to do then now would be retro, to do then then was very nowtro
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Assembly

since unknown year (earliest usage recorded on this site was 1964)

Assembly languages are a type of low-level languages for programming computers, microprocessors, microcontrollers, and other (usually) integrated circuits. They implement a symbolic representation of the numeric machine codes and other constants needed to program a particular CPU architecture. This representation is usually defined by the hardware manufacturer, and is based on abbreviations (called mnemonics) that help the programmer remember individual instructions, registers, etc. An assembly language family is thus specific to a certain physical (or virtual) computer architecture. This is in contrast to most high-level languages, which are (ideally) portable.

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rragan
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BitWise
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rrainey
bhaugen
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ndw
Erik
Cema
reed
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b_eide
dl
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bob
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Bunglebogs
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enki
shiny
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bg4
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notanumber
audreyr
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bkopanja
CerealBoy
bitprophet
anoop
mgrbyte
osiixy
iamteem
Vector
bkokash
barneyboo
beshrkayali
sirish
dmnd
dan
Kanru
brutasse
gg
andyrak
fisadev
NX172
chrisbrett665
ch0llima
gabrielrios
moriogawa
ranman
gridaphobe
Da_Nuke
mcbuddha
choko01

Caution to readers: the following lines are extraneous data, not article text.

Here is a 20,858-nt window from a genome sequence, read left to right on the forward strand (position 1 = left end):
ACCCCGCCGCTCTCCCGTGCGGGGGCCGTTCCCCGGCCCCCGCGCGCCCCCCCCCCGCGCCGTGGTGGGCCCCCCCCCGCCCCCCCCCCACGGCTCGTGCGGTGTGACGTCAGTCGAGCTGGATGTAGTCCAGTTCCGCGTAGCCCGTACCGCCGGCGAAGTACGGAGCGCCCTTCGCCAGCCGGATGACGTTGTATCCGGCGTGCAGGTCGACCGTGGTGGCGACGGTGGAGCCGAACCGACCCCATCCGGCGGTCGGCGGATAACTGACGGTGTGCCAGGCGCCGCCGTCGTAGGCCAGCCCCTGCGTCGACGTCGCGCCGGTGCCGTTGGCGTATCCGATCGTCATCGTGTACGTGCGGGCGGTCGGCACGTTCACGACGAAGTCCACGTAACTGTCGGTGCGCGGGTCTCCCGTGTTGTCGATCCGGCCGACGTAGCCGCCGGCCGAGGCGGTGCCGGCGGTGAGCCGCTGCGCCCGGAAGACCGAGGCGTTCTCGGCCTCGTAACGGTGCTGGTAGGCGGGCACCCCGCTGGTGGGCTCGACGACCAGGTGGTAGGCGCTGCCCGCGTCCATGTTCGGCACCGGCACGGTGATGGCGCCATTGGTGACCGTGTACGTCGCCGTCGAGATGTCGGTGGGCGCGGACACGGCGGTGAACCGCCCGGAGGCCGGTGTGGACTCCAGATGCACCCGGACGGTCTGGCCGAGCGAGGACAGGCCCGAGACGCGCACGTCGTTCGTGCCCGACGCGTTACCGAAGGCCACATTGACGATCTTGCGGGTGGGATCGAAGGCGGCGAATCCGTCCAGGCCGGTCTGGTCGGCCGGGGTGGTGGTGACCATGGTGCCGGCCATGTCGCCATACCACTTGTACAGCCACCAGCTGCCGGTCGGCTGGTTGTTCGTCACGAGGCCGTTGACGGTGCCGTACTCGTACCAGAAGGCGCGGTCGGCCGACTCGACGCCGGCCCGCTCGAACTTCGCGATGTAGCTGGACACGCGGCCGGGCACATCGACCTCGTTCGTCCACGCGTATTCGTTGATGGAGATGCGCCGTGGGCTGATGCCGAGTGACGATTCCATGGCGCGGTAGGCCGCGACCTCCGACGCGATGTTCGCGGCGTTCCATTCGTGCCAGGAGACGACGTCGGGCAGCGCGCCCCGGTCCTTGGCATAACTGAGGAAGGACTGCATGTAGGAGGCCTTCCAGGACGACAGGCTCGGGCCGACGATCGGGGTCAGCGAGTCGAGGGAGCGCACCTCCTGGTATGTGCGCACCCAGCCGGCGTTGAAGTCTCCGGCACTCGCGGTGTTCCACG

rragan - 54 years
holdenweb - 8 years
sceptreofjudah - 21 years
jancona - 2 years
tttallis - 6 years
BitWise - 42 years
danceswithvowels - 16 years
rrainey - 42 years
bhaugen - 3 years
avowkind - 12 years
codewritinfool - 38 years
brucehoult - 38 years
lawley - 38 years
jtauber - 35 years
ndw - 10 years
Erik - 33 years
Cema - 33 years
reed - 6 years
undoingemptyvoid - 5 years
b_eide - 29 years
dl - 29 years
thumper - 1 years
bob - 24 years
jdunck - 2 years
mpirnat - 2 years
Bunglebogs - 22 years
johnny723 - 1 years
enki - 21 years
shiny - 20 years
binarydud - 1 years
bg4 - 3 years
kratorius - 8 years
smalltobi - 16 years
notanumber - 1 years
audreyr - 2 years
daniellindsley - 1 years
bkopanja - 2 years
CerealBoy - 2 years
bitprophet - 1 years
anoop - 7 years
mgrbyte - 2 years
osiixy - 15 years
iamteem - 2 years
Vector - 2 years
bkokash - 6 years
barneyboo - 2 years
beshrkayali - 13 years
sirish - 1 years
dmnd - 1 years
dan - 1 years
Kanru - 12 years
brutasse - 1 years
gg - 4 years
andyrak - 11 years
fisadev - 1 years
NX172 - 11 years
chrisbrett665 - 11 years
ch0llima - 11 years
gabrielrios - 1 years
moriogawa - 9 years
ranman - 3 years
gridaphobe - 1 years
Da_Nuke - 8 years
mcbuddha - 8 years
choko01 - 8 years
1964–
1401 Autocoder
1968–1975
1970–1990
I learned assembly in college. Actually it was mainly machine code. I went on to learning 4004, 8008, then started work in 1977. I spent 2 years doing intensive video game programming using just 8080 machine code and prom blasters. I guess you might call it assembly. Finally, we got to the point where we could afford an Intel MDS and stopped the hand coding.
1973–1974
Symbo C assembler on a Monrobot XI at my high school. I wrote a football simulation game.
1975–1980